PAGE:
08 May 2012

In the Land of Men

Yesterday I was present for a C-Section.  It was amazing.

But after the baby was born and Mama's uterus was stitched closed, the OB prepared her for a tubal ligation . . . which for the rest of the world is just a fancy way of saying, she was about to have her tubes tied.

Baby Boy was Mama's tenth baby.  But he was only the fifth to survive.  And she was done.  

She looked to be about my age and she didn't want to have any more children.  

As she was prepped for the C-Section, the Chef du Bloc Operatoire entered the surgical theatre and began speaking strongly in Hausa.  There was a lot of back and forth between the men in the room.  I understood: 'her husband,' 'he doesn't want,' 'don't continue,' 'there will be problems.'

Turns out, the person who had 'signed' (since most people are illiterate, those who can't sign their name stamp their thumb print on official documents) wasn't her husband . . . and there was concern that he was not supportive of her having her tubes tied.

You see, in this country, a woman has no say when it comes to the care of her own body.  She is her husband's property.  She does what he tells her to do, when he wants her to do it.  Without a husband, she is nobody.  Without children, she has no worth.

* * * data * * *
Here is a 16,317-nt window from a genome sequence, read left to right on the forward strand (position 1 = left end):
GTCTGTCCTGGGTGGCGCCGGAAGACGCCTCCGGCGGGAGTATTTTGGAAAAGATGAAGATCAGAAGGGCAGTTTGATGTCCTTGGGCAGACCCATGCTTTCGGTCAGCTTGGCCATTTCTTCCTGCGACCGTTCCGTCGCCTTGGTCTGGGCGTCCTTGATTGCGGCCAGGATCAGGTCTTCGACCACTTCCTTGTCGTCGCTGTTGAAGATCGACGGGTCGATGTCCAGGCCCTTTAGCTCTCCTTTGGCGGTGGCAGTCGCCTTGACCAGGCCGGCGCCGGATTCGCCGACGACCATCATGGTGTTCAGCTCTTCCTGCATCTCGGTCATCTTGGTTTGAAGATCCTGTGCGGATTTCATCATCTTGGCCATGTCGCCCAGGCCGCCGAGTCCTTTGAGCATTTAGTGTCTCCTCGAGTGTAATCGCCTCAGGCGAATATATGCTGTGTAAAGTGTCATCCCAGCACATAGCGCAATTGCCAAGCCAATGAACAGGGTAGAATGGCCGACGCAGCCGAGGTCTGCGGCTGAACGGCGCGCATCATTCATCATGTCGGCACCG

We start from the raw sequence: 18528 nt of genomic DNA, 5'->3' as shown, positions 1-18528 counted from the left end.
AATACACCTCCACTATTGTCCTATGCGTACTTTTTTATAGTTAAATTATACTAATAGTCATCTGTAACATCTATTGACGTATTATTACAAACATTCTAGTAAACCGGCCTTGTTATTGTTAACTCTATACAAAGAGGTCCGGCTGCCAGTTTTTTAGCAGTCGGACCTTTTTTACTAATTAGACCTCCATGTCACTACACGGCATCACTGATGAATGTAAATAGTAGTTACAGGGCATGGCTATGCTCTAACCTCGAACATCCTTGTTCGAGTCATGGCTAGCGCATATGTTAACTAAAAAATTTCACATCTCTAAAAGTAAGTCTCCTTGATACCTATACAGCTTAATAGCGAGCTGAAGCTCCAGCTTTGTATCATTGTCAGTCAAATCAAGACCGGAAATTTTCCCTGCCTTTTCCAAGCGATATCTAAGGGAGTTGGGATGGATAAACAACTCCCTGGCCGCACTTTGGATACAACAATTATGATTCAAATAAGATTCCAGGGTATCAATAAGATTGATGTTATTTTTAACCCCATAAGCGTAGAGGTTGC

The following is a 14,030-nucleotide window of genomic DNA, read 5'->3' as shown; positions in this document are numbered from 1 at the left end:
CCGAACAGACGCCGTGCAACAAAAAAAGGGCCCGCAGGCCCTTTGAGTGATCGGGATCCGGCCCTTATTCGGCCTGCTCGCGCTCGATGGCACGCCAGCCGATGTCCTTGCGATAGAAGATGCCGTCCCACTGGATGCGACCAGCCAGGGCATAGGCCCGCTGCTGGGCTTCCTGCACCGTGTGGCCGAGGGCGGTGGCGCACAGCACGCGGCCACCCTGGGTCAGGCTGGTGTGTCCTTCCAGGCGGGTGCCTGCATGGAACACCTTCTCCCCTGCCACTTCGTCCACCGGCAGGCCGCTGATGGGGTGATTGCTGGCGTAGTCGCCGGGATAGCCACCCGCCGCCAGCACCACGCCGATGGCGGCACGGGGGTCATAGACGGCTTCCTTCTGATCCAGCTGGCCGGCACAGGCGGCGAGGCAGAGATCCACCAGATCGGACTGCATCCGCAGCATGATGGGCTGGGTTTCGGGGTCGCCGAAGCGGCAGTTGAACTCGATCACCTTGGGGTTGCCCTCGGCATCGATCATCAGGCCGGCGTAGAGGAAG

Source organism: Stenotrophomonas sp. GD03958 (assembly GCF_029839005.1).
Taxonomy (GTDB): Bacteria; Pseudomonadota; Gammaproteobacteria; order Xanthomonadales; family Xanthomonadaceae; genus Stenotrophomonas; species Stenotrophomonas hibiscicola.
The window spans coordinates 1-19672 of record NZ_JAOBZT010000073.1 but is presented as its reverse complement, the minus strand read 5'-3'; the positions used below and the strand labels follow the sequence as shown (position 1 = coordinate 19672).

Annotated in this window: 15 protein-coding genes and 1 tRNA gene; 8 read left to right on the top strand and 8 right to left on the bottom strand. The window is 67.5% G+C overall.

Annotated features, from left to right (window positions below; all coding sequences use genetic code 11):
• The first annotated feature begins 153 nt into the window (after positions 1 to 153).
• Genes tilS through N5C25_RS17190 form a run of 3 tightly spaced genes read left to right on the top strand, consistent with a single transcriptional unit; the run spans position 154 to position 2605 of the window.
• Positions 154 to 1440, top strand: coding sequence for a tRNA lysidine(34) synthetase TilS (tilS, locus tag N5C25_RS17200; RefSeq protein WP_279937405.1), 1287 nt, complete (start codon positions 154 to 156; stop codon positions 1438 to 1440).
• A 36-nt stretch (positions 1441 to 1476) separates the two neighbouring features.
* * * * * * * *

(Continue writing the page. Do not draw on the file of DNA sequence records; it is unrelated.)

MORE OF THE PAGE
In a society of plural marriage, jealousy between wives and, by default, children runs rampant through families.  Here, women are divorced and thrown out if they are found to be infertile or cannot carry babies to term.  And should a girl get pregnant without being married, she is disgraced, disowned, and shamed until a generous man is willing to take her on as a third or fourth wife.

The women of Niger endure immense physical and emotional suffering . . . almost a year ago, I treated a twenty year old woman for tendon injuries of her right hand, as well as for the wounds on her head.  Her husband came home one night, high from some traditional medicine he had taken.  Wielding a machete, he tried to kill her.  With the first blow, she lifted her right arm to protect her head and neck.  He severed the finger-extensor tendons on the back side of her hand.  She doubled in pain, and that is when he lifted his weapon again and chopped up the back of her head.

She came to our hospital for care . . . and she began to heal, not just physically, but emotionally.  Until the time came for her to leave.  Suddenly she had strange symptoms and took a downward turn.  She told me later that her family was forcing her to return to her husband's home . . . she didn't want to go, but she had no other choice.

This morning, on the front page of the BBC World's website, there was a headline: Niger Worst Place to be a Mother.  The article discusses poor nutrition and infant mortality.  What it doesn't mention is the cultural mandate that expressing grief over the loss of a baby is inappropriate.  Or that a woman is accused of having an affair when she is actually bringing her baby daughter for occupational therapy once a week.